Now that all words are meaningful, it is time to feed them to the machine-learning algorithms. While there are numerous approaches, I used Latent Dirichlet Allocation (LDA) model and Non-negative Matrix Factorization (NMF) model. The LDA model posits that each document is a mixture of a small number of topics and that each word’s creation is attributable to one of the document’s topics. This assumption is also akin to the standard bag of words model in our project. The NMF model is less commonly used than the LDA model and has fewer parameters to be tuned. In theory, there are some difference in the assumptions of LDA and NMF, but here in this project, they have generated very similar topics, which is a good news showing the correctness of topics. Here I focused on the LDA algorithm.

Tuning parameters

After the model is built, we can further improve its accuracy by finding the most optimal value for each parameter. In particular, we can tune two parameters in our LDA model, alpha and the total number of topics.

Alpha denotes the sparsity of topics among stories. The smaller alpha, the more sparse the topic distribution. This is a bit like the long-tail theory, where most topics have about zero significance while a limited number of topics are shared by most stories.

In our project, I focused work on the second parameter, the total number of topics (I will call it topic_num for short).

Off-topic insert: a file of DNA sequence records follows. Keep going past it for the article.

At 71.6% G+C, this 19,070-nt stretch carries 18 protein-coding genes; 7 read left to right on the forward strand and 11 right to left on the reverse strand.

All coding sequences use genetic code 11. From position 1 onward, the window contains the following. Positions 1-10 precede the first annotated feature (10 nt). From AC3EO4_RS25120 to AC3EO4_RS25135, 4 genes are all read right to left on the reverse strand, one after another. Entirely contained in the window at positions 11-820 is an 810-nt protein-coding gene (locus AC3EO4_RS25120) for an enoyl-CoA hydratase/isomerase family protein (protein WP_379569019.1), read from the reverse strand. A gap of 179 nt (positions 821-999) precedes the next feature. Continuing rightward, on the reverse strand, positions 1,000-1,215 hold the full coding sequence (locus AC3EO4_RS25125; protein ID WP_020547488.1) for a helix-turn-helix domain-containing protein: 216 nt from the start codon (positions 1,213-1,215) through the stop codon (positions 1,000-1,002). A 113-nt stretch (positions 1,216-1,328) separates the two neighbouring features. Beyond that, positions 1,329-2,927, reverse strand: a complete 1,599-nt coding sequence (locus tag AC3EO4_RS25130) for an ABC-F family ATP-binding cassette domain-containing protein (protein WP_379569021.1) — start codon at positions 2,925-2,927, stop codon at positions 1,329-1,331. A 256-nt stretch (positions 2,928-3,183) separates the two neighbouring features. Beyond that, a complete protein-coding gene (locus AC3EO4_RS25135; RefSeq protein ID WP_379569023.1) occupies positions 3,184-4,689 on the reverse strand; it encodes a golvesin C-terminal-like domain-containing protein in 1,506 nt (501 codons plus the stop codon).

The simplest way to find optimal topic_num would be the brute-force, where we can start with topic_num equals to 1 and then 2, 3 and so on. Although this guarantees us with the correctness of the result, it simply takes too long and wastes tons of computation power.

An alternative way is using recursion, which is a bit like binary search. We start from extreme values and gradually shrink the size until we find the optimal value. Again this also requires a relatively large computation power.

The method I use is via solving polynomial equations. After testing the model on various sizes of data set, I found that the likelihood often first increases and then decreases with increasing topic_num. Based on this observation, I further assumed the polynomial relationship between likelihood and topic_num.

This allows me to build the polynomial equation based on only a few pre-computed points and identify the maximum value straight away.

The result shows this method exhibits a relatively good performance with significantly lowered costs in time and computation power.

This model also fits well in an increasing data set. For x new stories, instead of re-tune the model, we can simply assume topic_num will also increase by x +/- e, where e is a small value.

Future works

Although the project is finished, there are some improvements to be made. Firstly, we can achieve a better lemmatization by giving the exact position of each word in the sentence. Secondly, we may further investigate the relationship between likelihood and topic_num to give a more accurate prediction. Thirdly, we can hack into the API of LDA model and try to reduce the number of iterations while training.